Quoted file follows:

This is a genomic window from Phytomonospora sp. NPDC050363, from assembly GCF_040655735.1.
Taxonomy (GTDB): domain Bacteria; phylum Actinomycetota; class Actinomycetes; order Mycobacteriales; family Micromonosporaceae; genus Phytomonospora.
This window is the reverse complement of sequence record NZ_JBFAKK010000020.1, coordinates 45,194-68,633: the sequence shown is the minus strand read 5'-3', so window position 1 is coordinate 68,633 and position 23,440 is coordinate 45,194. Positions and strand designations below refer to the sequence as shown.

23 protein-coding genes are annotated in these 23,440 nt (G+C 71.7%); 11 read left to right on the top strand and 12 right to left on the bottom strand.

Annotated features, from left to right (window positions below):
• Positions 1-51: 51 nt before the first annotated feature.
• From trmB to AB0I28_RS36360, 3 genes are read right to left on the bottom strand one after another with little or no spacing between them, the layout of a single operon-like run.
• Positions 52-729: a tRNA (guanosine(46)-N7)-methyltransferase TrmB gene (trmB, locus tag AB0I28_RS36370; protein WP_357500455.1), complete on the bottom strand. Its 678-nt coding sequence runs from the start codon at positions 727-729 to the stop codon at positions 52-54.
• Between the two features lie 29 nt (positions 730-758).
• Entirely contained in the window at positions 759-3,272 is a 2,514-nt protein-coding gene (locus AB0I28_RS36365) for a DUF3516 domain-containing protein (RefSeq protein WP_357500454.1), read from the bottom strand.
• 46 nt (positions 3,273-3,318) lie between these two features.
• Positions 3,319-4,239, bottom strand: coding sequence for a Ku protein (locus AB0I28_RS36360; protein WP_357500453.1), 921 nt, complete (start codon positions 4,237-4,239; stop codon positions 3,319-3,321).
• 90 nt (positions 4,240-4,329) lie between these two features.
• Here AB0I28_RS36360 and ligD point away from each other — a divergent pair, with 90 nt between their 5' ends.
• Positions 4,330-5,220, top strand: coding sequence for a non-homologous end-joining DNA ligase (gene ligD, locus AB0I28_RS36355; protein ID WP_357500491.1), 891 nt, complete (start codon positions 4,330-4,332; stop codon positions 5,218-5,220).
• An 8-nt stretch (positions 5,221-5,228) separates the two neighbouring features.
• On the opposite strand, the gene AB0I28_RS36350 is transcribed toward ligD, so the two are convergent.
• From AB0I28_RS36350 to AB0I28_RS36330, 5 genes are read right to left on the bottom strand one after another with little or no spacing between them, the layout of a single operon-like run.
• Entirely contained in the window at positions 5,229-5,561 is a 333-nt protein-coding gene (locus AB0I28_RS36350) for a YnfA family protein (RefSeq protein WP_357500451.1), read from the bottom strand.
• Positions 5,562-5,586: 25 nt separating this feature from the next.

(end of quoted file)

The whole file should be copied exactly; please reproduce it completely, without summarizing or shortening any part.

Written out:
This is a genomic window from Phytomonospora sp. NPDC050363, from assembly GCF_040655735.1.
Taxonomy (GTDB): domain Bacteria; phylum Actinomycetota; class Actinomycetes; order Mycobacteriales; family Micromonosporaceae; genus Phytomonospora.
This window is the reverse complement of sequence record NZ_JBFAKK010000020.1, coordinates 45,194-68,633: the sequence shown is the minus strand read 5'-3', so window position 1 is coordinate 68,633 and position 23,440 is coordinate 45,194. Positions and strand designations below refer to the sequence as shown.

23 protein-coding genes are annotated in these 23,440 nt (G+C 71.7%); 11 read left to right on the top strand and 12 right to left on the bottom strand.

Annotated features, from left to right (window positions below):
• Positions 1-51: 51 nt before the first annotated feature.
• From trmB to AB0I28_RS36360, 3 genes are read right to left on the bottom strand one after another with little or no spacing between them, the layout of a single operon-like run.
• Positions 52-729: a tRNA (guanosine(46)-N7)-methyltransferase TrmB gene (trmB, locus tag AB0I28_RS36370; protein WP_357500455.1), complete on the bottom strand. Its 678-nt coding sequence runs from the start codon at positions 727-729 to the stop codon at positions 52-54.
• Between the two features lie 29 nt (positions 730-758).
• Entirely contained in the window at positions 759-3,272 is a 2,514-nt protein-coding gene (locus AB0I28_RS36365) for a DUF3516 domain-containing protein (RefSeq protein WP_357500454.1), read from the bottom strand.
• 46 nt (positions 3,273-3,318) lie between these two features.
• Positions 3,319-4,239, bottom strand: coding sequence for a Ku protein (locus AB0I28_RS36360; protein WP_357500453.1), 921 nt, complete (start codon positions 4,237-4,239; stop codon positions 3,319-3,321).
• 90 nt (positions 4,240-4,329) lie between these two features.
• Here AB0I28_RS36360 and ligD point away from each other — a divergent pair, with 90 nt between their 5' ends.
• Positions 4,330-5,220, top strand: coding sequence for a non-homologous end-joining DNA ligase (gene ligD, locus AB0I28_RS36355; protein ID WP_357500491.1), 891 nt, complete (start codon positions 4,330-4,332; stop codon positions 5,218-5,220).
• An 8-nt stretch (positions 5,221-5,228) separates the two neighbouring features.
• On the opposite strand, the gene AB0I28_RS36350 is transcribed toward ligD, so the two are convergent.
• From AB0I28_RS36350 to AB0I28_RS36330, 5 genes are read right to left on the bottom strand one after another with little or no spacing between them, the layout of a single operon-like run.
• Entirely contained in the window at positions 5,229-5,561 is a 333-nt protein-coding gene (locus AB0I28_RS36350) for a YnfA family protein (RefSeq protein WP_357500451.1), read from the bottom strand.
• Positions 5,562-5,586: 25 nt separating this feature from the next.